By JUDY S. LU
On Dec. 20, 1999, Macau was returned to China after 442 years of Portuguese rule. To mark the occasion, the Library's Federal Research Division Chief Robert Worden, and this writer discussed the Library's resources on the history of Macau, the first Asian seaport opened to the West.
Located at the mouth of the Zhu Jiang (Pearl River), about 40 miles southwest of Hong Kong, Macau consists of a peninsula and the islands of Taipa and Coloane. A mix of Eastern and Western cultures is reflected in Macau's architecture, life-styles and traditions.
In 1152, Macau (Sung Dynasty), was under the jurisdiction of Hsiang-shan (Fragrant Mountain). In the early part of the 16th century, when the Portuguese took control of the Asian- European trade, Macau was an integral part of Portugal's seafaring explorations. In 1557 the Portuguese established a permanent settlement there and paid taxes and leased the land from China. Macau became a Portuguese territory in 1845, following the Opium War.
Several important treaties are in the Library's collections, including a handwritten Chinese calligraphy version on white silk of the first treaty between the U.S. and China, signed in 1844; the document is in the Manuscript Division. The Library also has several watercolors of the city, including harbor scenes painted by John West, the official artist who accompanied the first American envoy to China, Caleb Cushing, in 1842.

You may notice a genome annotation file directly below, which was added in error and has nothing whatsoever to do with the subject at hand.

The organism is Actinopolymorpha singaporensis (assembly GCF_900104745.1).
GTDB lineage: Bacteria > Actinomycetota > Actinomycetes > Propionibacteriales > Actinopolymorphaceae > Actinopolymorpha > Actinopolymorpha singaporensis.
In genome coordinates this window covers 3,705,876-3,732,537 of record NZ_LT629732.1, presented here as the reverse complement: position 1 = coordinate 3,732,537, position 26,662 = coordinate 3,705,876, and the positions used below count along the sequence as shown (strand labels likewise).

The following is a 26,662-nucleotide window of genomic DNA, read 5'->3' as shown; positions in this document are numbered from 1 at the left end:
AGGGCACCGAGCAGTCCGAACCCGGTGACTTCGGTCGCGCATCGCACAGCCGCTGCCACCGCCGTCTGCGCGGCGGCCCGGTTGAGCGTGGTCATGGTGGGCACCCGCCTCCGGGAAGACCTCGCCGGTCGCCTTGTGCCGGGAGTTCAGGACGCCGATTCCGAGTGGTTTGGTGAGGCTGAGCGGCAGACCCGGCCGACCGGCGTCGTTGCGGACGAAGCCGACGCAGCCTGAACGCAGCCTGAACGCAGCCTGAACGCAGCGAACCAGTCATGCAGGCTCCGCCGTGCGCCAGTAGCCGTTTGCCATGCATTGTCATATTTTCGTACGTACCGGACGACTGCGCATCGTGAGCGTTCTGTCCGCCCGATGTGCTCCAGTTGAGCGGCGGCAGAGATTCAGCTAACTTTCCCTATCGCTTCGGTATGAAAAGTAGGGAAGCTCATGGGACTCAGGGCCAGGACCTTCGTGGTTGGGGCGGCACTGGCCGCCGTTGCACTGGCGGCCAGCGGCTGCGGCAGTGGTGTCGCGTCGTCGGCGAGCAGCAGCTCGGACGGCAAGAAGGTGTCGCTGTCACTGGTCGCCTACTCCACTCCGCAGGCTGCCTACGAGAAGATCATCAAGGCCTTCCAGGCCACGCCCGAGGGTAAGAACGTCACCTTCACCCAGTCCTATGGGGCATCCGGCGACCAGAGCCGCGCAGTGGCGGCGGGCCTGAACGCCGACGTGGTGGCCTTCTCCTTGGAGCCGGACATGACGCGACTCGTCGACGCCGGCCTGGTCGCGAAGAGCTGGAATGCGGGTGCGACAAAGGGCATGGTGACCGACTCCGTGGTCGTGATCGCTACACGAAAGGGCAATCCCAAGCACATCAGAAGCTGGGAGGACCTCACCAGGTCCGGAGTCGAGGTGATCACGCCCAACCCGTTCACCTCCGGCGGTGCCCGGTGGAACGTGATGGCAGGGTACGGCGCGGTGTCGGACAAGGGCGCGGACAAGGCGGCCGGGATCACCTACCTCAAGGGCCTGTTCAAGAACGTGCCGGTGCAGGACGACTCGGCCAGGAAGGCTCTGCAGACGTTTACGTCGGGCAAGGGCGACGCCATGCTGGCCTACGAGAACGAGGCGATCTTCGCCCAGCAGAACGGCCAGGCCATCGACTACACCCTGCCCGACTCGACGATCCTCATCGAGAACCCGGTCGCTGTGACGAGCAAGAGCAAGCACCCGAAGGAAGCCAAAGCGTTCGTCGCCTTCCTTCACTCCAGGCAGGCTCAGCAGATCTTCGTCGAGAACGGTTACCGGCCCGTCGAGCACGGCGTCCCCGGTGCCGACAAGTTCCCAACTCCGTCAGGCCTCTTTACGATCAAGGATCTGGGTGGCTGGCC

Rare maps of Macau from the Geography and Map Division include a magnificent hand-drawn scroll map believed to have been created during the Ch'ien-Lung Emperor period (1736-1796).
According to rare publications in the Library's Chinese collection, such as Hsiang Shan hsien chih (the Gazetteer of Hsiang Shan) and Macau History of Four Hundred Years, archaeological discoveries show that Chinese people resided in the area more than 5,000 years ago. Other rare books in the Chinese collection recorded the history of Macau to the Han Dynasty, 206 B.C- A.D. 220.
Also on display were books and documents relating to the agreement signed by China and Portugal in 1987 under which the sovereignty of Macau was to be transferred from Portugal to China. As in Hong Kong, the people in Macau will live for the next 50 years under the "one country, two systems" arrangement.
Ms. Lu is an area specialist in the Library's Asian Division.